The study "An Economic Evaluation of the Impact, Cost, and Medicare Policy Implications of Chronic Nonhealing Wounds" analyzed 2014 Medicare data and determined the cost of chronic wound care for Medicare beneficiaries in aggregate, by wound type, and by setting. The findings are compelling:

        • Chronic nonhealing wounds impact nearly 15% of Medicare beneficiaries (8.2 million).
        • A conservative estimate of the annual cost is $28 billion when the wound is the primary diagnosis on the claim. When the analysis included wounds as a secondary diagnosis, the cost for wounds is conservatively estimated at $31.7 billion.
          • Surgical wounds and diabetic foot ulcers drove the highest total wound care costs (including cost of infections).
          • On an individual wound basis, the most expensive mean Medicare spending per beneficiary was for arterial ulcers followed by pressure ulcers.
          • Hospital outpatient services drove the greatest proportion of costs - demonstrating a major shift in site-of-service costs from hospital inpatient to outpatient settings.
          • Surgical infections were the largest prevalence category, followed by diabetic wound infections.

        This documentation of the economic impact of nonhealing wounds can be meaningful from a policy perspective moving forward. "The true burden of wound care to Medicare has remained relatively hidden and have not been a focus from a public policy standpoint in the U.S. We are hopeful that documenting the significant economic cost and impact of chronic wounds can influence priorities for Federal research funding in this space and for innovative payment approaches by the CMS, including quality and performance measures within MACRA," noted lead study author Dr. Samuel Nussbaum, Schaeffer Center for Health Policy and Economics, University of Southern California.

        National quality measures have not been developed for use under MACRA's Merit-based Incentive Payment System (MIPS) that are relevant to the broad spectrum of wound care. With quality measure-based payment models driving Medicare reimbursement under MACRA, this is a problem for practitioners. "CMS needs to recognize the cost and prevalence of chronic wounds in the development of chronic care models and episodes of care. Chronic wounds can't be forgotten about if we want to drive better health outcomes and smarter wound care spending," said co-author Caroline Fife, MD, Medical Director, CHI St. Luke's Hospital (The Woodlands, Texas) and Executive Director, U.S. Wound Registry.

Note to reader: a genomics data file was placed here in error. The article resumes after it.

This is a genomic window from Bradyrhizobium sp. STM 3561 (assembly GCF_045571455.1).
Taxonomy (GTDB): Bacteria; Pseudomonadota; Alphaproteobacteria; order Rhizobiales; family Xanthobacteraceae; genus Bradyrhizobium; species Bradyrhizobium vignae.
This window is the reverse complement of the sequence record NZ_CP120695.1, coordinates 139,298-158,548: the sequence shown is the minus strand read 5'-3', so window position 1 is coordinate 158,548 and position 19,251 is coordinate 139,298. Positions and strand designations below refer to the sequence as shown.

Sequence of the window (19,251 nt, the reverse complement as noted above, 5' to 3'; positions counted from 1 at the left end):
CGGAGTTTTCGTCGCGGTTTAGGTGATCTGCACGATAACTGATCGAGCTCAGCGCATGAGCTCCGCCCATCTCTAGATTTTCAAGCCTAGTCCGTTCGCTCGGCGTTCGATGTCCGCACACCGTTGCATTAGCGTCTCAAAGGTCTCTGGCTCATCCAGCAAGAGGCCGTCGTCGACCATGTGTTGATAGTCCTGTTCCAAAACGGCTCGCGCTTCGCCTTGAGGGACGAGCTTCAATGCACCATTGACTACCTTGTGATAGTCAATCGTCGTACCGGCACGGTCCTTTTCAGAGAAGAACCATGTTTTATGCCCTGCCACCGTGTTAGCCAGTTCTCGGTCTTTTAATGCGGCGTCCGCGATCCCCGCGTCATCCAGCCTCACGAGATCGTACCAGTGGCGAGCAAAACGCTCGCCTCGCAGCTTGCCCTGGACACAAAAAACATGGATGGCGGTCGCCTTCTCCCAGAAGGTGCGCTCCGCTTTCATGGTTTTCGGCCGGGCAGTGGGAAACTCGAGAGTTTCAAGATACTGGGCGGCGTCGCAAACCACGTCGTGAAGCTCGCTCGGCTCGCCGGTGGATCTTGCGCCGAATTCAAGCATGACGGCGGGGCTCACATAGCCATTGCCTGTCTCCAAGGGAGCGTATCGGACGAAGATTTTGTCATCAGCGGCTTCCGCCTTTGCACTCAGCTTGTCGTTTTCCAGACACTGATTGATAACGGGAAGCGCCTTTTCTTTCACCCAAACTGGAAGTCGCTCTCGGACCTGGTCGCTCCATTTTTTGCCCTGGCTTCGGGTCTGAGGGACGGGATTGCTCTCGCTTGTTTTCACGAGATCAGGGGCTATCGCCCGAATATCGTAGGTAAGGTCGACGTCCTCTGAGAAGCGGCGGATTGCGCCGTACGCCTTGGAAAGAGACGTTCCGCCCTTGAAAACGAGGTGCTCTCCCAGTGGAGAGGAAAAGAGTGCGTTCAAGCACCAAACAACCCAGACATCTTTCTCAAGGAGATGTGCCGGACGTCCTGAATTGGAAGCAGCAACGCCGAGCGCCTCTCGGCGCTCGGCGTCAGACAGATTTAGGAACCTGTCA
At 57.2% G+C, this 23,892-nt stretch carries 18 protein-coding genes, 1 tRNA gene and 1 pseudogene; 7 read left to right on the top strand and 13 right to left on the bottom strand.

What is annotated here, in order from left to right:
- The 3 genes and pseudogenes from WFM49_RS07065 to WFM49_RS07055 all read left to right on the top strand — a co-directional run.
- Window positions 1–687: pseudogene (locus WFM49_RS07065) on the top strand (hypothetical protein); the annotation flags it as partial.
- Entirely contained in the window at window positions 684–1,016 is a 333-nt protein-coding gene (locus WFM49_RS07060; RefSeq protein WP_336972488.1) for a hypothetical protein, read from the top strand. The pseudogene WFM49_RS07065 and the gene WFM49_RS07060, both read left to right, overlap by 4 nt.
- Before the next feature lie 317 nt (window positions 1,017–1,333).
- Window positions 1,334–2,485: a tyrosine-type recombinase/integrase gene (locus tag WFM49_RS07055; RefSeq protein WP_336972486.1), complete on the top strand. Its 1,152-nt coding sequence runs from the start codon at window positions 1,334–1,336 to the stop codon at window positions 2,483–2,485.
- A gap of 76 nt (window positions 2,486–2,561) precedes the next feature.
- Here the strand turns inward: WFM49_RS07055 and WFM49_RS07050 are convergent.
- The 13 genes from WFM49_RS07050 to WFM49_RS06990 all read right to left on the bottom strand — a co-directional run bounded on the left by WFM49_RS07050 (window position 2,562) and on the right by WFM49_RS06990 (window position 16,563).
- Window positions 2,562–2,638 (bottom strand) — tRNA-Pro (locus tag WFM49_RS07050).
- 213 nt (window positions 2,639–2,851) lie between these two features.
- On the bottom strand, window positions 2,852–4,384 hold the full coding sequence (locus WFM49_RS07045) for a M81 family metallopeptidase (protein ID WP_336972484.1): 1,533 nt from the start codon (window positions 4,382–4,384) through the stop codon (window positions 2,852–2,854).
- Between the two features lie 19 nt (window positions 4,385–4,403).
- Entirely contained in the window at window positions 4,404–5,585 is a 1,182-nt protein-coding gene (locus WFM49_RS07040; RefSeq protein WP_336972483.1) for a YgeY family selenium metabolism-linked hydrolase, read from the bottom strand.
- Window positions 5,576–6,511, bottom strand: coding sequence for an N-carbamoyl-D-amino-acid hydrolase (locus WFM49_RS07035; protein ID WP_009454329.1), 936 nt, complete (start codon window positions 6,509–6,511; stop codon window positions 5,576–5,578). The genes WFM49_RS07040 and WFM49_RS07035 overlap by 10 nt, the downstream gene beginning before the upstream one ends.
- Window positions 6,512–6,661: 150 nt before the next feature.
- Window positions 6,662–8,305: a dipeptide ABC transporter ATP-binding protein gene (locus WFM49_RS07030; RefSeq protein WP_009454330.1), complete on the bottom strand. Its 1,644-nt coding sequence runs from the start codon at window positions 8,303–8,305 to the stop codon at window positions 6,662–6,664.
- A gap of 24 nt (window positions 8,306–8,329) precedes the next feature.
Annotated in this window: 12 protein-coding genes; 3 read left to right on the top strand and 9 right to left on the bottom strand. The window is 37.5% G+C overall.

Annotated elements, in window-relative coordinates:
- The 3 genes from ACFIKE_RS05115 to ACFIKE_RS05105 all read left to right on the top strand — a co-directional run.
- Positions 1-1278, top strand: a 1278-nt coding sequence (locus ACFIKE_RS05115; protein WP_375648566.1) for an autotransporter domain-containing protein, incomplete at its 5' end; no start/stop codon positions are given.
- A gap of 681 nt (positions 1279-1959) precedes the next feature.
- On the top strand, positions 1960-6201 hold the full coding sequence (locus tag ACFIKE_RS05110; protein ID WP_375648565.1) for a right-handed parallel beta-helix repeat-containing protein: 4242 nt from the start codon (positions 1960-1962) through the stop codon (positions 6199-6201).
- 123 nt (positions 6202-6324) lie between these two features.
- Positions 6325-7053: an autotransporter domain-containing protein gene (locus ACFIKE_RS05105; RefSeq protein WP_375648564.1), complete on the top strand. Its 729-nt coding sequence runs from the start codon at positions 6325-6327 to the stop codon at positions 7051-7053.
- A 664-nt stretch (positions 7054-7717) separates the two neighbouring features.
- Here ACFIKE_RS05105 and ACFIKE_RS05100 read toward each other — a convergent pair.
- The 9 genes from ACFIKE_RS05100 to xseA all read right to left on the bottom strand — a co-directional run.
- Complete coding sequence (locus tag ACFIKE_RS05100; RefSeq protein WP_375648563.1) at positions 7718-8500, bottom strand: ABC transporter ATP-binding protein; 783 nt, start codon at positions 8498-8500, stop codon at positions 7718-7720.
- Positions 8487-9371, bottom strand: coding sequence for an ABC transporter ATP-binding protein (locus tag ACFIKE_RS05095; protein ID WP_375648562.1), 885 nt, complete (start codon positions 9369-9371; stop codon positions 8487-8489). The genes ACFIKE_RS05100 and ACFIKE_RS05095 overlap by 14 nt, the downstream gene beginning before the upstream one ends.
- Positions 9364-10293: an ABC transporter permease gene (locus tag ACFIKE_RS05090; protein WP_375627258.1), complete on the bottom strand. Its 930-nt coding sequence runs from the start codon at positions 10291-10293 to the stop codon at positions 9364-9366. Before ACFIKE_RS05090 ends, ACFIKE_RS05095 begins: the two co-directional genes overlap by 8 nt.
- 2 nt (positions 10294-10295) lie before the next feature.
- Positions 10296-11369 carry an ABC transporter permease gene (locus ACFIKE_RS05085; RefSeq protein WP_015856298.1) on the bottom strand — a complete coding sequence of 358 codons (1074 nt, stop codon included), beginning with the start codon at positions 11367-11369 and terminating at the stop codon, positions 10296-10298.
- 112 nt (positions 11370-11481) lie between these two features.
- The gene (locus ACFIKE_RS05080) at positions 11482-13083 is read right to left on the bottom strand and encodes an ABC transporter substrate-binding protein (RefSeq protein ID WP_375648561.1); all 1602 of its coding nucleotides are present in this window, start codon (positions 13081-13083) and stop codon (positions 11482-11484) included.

The study was funded by the Alliance of Wound Care Stakeholders, an association of clinician associations and medical specialty societies focused on promoting quality care and access to products and services for people with wounds and the providers who treat them. The Alliance has been leading advocacy initiatives to educate policy makers and regulators about the importance of more meaningful quality measures for the wound care space. The American Professional Wound Care Association is a member of the Alliance.

        The full study is available online; the Alliance's comments to CMS seeking performance measures more relevant to wound care are posted on www.woundcarestakeholders.org.

        Downloads: Full Article (PDF) / Fact Sheet / News Release

      • 10/06/2017 9:13 AM | Trey Carver

        Novitas Solutions, Inc. is the Medicare contractor (MAC) for the following states and district:

        Arkansas
        Colorado
        Delaware
        District of Columbia
        Louisiana
        Maryland
        Mississippi
        New Jersey
        New Mexico
        Oklahoma
        Pennsylvania
        Texas

        In January 2017, Novitas published a proposed rule for payment of wound care treatments to their beneficiaries which we thought was filled with many inconsistencies and confusion with aspects that did not seem to be based on the current state of wound care delivery by the wound care industry (many of whom are members of the APWCA). This proposed rule was subject to a 60 day comment period. APWCA, in conjunction with the Alliance of Wound Care Stakeholders, spoke on behalf of its Novitas members and submitted comments. Our voice was heard!

        Novitas has just published their recently finalized LCD (Local Coverage Determination) L35125 entitled "Wound Care" which is due to go into effect on November 11, 2017. A copy of the entire LCD L35125 is available here. This update to membership is meant to review key points of the finalized LCD.

        1. Surgical/excisional debridement of dermis, subcutaneous tissues, and fascia: There is no limit to the number of surgical debridements a patient may receive in a 360 day time frame. However, Novitas feels that greater than 8 debridements at any depth is "excessive". Therefore, the LCD states that should the patient require greater than 8 total debridements, "meticulous" documentation is necessary to explain why this "excessive" amount of debridement is indicated. Please keep in mind that providers should already be documenting medical necessity with each and every debridement. Please take this opportunity to review your documentation habits.
        2. Surgical/excisional Muscle/fascia and bone debridement: Novitas feels that more than 5 total debridements that include muscle/fascia or bone in a 360 day period is "excessive" but will not place an "a priori" limit. Instead the LCD requires that more than 5 total debridements that include muscle/fascia or bone in a 360 day period be accompanied by "meticulous" documentation illustrating that the service is both medically reasonable and necessary.